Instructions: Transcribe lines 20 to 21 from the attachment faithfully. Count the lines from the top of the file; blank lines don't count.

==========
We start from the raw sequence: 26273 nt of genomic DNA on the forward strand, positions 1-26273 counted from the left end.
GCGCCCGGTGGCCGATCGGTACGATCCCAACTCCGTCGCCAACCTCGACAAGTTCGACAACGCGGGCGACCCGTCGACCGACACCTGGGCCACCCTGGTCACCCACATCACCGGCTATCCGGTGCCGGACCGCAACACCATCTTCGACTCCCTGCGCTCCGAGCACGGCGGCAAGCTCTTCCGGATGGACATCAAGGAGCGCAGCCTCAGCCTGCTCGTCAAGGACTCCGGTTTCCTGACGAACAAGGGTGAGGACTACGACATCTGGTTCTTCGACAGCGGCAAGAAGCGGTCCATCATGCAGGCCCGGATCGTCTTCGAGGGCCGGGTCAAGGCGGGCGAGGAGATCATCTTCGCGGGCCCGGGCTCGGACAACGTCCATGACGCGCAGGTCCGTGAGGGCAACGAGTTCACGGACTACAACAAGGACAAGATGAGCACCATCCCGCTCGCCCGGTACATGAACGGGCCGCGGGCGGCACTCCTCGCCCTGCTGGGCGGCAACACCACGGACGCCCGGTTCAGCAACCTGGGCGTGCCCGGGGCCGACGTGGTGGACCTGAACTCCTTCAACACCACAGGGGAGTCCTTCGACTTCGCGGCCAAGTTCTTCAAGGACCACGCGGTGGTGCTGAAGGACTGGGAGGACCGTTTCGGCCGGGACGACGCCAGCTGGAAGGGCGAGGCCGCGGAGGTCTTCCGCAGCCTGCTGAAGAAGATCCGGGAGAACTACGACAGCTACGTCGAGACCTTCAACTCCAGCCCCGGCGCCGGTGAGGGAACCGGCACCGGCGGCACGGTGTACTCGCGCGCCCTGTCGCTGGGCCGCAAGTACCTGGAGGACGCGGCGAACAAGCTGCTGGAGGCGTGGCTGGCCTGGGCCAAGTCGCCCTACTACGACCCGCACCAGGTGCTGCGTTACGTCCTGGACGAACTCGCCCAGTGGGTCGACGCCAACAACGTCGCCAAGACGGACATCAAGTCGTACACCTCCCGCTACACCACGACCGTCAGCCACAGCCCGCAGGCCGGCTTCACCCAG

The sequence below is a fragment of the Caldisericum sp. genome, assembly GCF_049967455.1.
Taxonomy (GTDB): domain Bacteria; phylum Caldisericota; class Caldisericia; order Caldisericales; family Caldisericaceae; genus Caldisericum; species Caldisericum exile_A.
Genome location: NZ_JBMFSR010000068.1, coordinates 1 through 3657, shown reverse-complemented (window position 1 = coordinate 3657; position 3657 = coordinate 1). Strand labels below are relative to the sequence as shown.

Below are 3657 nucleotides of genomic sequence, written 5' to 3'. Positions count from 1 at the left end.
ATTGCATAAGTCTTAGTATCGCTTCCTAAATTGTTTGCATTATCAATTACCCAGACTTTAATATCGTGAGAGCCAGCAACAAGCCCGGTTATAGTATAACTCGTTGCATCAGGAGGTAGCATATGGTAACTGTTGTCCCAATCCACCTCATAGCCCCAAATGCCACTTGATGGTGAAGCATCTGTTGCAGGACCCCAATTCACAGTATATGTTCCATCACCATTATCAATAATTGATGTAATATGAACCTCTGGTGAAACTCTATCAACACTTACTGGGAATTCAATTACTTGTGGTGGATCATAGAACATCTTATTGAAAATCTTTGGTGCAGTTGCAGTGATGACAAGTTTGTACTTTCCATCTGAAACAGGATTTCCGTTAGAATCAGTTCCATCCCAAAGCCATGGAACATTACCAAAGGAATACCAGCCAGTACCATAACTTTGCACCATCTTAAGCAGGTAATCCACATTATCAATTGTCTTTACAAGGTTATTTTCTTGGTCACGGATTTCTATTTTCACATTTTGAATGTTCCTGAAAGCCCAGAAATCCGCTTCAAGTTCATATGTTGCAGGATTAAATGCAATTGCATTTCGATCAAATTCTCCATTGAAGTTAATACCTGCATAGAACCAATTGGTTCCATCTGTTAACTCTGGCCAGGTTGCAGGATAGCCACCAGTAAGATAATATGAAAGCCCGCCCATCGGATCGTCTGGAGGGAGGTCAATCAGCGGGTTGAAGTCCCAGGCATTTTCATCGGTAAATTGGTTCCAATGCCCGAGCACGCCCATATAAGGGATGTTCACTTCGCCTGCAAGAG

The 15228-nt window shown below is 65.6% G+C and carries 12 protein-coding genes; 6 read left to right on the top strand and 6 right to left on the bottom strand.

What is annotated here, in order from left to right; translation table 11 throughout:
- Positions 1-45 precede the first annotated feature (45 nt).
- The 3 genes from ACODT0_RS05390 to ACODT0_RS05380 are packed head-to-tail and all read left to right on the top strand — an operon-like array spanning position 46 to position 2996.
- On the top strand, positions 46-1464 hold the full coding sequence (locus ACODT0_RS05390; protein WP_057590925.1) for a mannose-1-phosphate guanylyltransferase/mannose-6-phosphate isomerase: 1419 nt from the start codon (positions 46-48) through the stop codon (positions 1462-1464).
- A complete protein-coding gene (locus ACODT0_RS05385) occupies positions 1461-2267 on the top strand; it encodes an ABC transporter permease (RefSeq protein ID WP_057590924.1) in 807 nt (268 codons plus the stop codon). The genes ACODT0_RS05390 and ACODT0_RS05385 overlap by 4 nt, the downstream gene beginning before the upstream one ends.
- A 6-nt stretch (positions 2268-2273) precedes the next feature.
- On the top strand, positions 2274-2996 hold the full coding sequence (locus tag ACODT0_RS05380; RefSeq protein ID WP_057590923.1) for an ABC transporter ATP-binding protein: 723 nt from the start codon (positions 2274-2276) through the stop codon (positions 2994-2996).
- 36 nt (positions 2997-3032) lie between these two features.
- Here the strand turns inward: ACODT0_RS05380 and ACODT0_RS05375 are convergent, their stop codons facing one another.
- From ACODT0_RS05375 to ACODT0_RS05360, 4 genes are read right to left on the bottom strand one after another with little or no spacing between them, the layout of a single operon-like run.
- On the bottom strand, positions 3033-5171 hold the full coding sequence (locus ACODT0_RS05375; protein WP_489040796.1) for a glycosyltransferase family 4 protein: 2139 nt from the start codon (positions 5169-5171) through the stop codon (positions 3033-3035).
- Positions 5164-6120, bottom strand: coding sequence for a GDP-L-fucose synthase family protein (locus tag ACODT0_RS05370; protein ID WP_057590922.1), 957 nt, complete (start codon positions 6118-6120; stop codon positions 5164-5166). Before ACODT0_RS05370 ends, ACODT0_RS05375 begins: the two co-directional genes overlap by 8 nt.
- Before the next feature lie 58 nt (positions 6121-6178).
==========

- Positions 5164-6120, bottom strand: coding sequence for a GDP-L-fucose synthase family protein (locus tag ACODT0_RS05370; protein ID WP_057590922.1), 957 nt, complete (start codon positions 6118-6120; stop codon positions 5164-5166). Before ACODT0_RS05370 ends, ACODT0_RS05375 begins: the two co-directional genes overlap by 8 nt.
- Before the next feature lie 58 nt (positions 6121-6178).